MOOW, Day 1

Miracle Oracle Open World is claims to be the best conference in the world. It claims that the “best” rating is not because of the number of attendees, but I disagree–the (relatively small) number of attendees is one of the things that makes this event great! There are less than 200 attendees here, but a high percentage of those are some of the most highly respected Oracle experts in the world (at least in my book).

Last night, I attended the opening session which included a technical presentation from Toon Koppelaars called “The Helsinki Declaration.” The session discusses the trend of the last 6-8 years where we’ve seen less use of database features and fatter middle tier applications. His plea was that we reverse the trend and return to using the database features (that customers pay a lot of money for) and shrink the middle tier bloat. This, Toon contends, will make more maintainable, more optimized applications overall. Forget about “database independent applications” since that necessitates using the database for little more than a spreadsheet. Toon encourages the use of Oracle Application Express (APEX) which promotes putting almost all application components in the database. I’m not sure I see that APEX is the best tool for every job, but I do see a lot of opportunities for APEX in the coming years and think it certainly could replace Oracle Forms once APEX matures.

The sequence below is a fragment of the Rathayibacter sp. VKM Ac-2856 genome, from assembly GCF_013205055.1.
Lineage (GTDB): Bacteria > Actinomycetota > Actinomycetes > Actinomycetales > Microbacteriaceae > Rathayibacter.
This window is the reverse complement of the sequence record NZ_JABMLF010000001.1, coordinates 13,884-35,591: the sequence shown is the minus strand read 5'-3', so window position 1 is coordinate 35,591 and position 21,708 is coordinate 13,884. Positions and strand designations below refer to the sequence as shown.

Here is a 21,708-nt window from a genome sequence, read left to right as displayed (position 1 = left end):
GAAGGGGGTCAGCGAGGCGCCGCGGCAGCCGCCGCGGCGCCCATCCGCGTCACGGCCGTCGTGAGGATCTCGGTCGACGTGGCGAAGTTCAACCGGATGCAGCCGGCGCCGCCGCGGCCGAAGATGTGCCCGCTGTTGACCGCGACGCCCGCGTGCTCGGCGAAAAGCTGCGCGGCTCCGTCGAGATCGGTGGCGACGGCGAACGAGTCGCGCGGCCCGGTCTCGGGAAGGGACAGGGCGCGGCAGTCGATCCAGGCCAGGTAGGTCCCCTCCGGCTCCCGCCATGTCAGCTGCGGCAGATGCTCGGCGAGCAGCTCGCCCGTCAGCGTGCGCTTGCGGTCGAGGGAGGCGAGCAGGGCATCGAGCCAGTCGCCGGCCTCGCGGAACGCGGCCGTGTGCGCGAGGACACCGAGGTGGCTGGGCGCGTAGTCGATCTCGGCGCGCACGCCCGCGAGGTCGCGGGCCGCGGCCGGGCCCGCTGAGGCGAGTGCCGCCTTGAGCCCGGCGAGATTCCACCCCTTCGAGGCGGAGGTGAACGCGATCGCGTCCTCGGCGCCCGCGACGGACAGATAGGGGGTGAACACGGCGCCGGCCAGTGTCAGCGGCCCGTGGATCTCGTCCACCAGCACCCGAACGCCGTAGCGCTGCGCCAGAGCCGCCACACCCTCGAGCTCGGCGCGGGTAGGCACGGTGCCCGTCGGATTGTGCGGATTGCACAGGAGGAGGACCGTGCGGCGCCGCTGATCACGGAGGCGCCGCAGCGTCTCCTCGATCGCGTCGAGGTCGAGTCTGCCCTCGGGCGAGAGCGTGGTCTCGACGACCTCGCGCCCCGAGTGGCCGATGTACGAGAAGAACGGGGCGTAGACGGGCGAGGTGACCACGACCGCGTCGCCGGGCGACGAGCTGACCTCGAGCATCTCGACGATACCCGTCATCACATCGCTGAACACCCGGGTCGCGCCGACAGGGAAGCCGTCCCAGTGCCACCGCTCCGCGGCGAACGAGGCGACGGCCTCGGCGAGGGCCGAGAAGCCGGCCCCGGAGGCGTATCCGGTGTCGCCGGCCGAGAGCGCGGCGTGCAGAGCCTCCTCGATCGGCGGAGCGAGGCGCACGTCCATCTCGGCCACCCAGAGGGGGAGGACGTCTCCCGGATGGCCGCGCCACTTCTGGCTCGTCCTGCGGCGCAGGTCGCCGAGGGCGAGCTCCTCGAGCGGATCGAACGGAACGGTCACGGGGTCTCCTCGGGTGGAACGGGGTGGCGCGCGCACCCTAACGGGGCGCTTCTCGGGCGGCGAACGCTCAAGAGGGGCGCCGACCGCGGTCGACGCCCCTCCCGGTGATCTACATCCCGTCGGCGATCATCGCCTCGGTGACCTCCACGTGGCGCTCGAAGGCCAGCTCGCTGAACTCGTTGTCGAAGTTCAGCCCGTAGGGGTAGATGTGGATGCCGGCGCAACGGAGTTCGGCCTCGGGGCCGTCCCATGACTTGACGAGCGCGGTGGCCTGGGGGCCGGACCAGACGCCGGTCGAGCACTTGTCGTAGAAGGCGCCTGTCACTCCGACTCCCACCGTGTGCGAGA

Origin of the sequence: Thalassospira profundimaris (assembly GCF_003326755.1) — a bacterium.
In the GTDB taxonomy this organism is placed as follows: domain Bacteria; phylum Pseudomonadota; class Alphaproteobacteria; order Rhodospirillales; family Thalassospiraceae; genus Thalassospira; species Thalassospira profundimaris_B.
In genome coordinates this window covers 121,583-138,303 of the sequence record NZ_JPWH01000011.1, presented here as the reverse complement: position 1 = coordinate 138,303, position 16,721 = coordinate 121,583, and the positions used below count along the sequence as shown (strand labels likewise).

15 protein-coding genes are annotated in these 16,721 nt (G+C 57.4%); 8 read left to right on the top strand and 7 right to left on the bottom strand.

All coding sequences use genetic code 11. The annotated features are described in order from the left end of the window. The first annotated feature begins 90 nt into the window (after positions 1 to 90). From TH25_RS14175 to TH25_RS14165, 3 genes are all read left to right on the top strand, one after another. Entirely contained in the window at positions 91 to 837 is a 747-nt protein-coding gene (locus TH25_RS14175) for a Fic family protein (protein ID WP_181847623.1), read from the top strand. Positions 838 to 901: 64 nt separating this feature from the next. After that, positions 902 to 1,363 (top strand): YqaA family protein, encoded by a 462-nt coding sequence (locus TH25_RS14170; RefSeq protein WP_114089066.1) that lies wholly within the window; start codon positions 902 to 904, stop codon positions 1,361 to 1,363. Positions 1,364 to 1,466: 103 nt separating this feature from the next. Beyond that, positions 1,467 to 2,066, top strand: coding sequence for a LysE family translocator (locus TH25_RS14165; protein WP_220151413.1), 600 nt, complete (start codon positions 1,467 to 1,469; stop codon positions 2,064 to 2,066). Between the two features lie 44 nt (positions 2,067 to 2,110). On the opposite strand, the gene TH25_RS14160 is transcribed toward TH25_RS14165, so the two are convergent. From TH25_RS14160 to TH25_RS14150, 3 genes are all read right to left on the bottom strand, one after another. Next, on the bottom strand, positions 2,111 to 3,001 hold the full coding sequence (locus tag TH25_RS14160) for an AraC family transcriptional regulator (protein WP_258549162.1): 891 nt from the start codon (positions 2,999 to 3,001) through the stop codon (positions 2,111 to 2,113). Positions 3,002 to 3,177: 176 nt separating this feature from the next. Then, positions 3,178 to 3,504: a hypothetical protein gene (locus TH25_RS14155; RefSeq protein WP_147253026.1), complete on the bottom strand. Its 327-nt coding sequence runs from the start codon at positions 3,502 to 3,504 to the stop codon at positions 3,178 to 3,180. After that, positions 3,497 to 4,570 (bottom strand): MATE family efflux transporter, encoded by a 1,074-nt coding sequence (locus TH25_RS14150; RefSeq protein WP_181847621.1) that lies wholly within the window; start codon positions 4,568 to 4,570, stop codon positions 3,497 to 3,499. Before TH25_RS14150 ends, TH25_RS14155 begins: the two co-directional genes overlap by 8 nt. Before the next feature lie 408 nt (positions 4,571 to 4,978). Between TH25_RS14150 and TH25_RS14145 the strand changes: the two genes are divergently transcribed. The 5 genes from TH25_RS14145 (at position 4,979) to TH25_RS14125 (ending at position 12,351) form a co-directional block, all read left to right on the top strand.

My Day 1 included presentations from Martin Jensen (Oracle), Cary Millsap (Method R), Tanel Poder (PoderC), Carel-Jan Engel (DBA!lert), and Graham Wood (Oracle). In making my choices, I had to miss presentations by Karen Morton (Method R), Jozé Senegacnic (one of my house mates), Anjo Kolk (Miracle Benelux), and James Morle (Scale Abilities, and another of my house mates). You’d think that with only 3 rooms to choose from at each time slot, it’d be relatively easy to choose a session to attend, but it’s impossible. As James put it just a moment ago, “There’s no fluff at this conference.” How true.

While it is a long trip to get here from Chicago, even just this first day of presentations is worth the trip. The networking opportunities are abundant and I prioritize this event higher than many others that I could attend closer to home. If you spend any of your time developing on or managing or consulting with Oracle environments, I would be willing to bet that you’ll get more out of these 2.5 days than you would out of most 4- or 5-day conference events. Most importantly, you will have opportunities to make contacts that remain intact for years to come.

Tonight is the Gala Dinner and Beach Party in the fun and interesting Lalandia water park facilities. I hope that I remember to get to sleep as I’m sure that some won’t and the program starts tomorrow at 9:30am!

Unfortunately, while I brought the USB cable for my camera, I don’t have the proper drivers or software on my laptop, so pictures will have to wait until I get home.

  • http://jes.blogs.shellprompt.net John Scott

    Dan,

    I'm curious about your comment -